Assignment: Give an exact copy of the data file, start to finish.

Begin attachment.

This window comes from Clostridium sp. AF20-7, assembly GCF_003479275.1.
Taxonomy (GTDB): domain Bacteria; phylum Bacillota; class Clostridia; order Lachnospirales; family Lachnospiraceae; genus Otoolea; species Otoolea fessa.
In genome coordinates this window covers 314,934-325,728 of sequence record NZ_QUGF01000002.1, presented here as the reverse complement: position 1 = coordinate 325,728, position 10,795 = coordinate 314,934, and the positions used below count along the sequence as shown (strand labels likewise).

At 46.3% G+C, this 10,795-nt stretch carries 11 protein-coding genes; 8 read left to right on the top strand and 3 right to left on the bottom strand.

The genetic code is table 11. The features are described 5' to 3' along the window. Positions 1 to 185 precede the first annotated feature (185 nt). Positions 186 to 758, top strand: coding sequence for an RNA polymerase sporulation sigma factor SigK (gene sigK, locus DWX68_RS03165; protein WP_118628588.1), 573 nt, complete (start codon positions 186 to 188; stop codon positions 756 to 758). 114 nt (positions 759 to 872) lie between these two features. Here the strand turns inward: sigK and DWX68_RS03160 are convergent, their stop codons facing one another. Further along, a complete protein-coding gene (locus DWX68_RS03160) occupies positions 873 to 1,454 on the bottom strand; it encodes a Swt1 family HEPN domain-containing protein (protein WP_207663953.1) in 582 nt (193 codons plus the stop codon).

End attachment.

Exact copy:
This window comes from Clostridium sp. AF20-7, assembly GCF_003479275.1.
Taxonomy (GTDB): domain Bacteria; phylum Bacillota; class Clostridia; order Lachnospirales; family Lachnospiraceae; genus Otoolea; species Otoolea fessa.
In genome coordinates this window covers 314,934-325,728 of sequence record NZ_QUGF01000002.1, presented here as the reverse complement: position 1 = coordinate 325,728, position 10,795 = coordinate 314,934, and the positions used below count along the sequence as shown (strand labels likewise).

At 46.3% G+C, this 10,795-nt stretch carries 11 protein-coding genes; 8 read left to right on the top strand and 3 right to left on the bottom strand.

The genetic code is table 11. The features are described 5' to 3' along the window. Positions 1 to 185 precede the first annotated feature (185 nt). Positions 186 to 758, top strand: coding sequence for an RNA polymerase sporulation sigma factor SigK (gene sigK, locus DWX68_RS03165; protein WP_118628588.1), 573 nt, complete (start codon positions 186 to 188; stop codon positions 756 to 758). 114 nt (positions 759 to 872) lie between these two features. Here the strand turns inward: sigK and DWX68_RS03160 are convergent, their stop codons facing one another. Further along, a complete protein-coding gene (locus DWX68_RS03160) occupies positions 873 to 1,454 on the bottom strand; it encodes a Swt1 family HEPN domain-containing protein (protein WP_207663953.1) in 582 nt (193 codons plus the stop codon).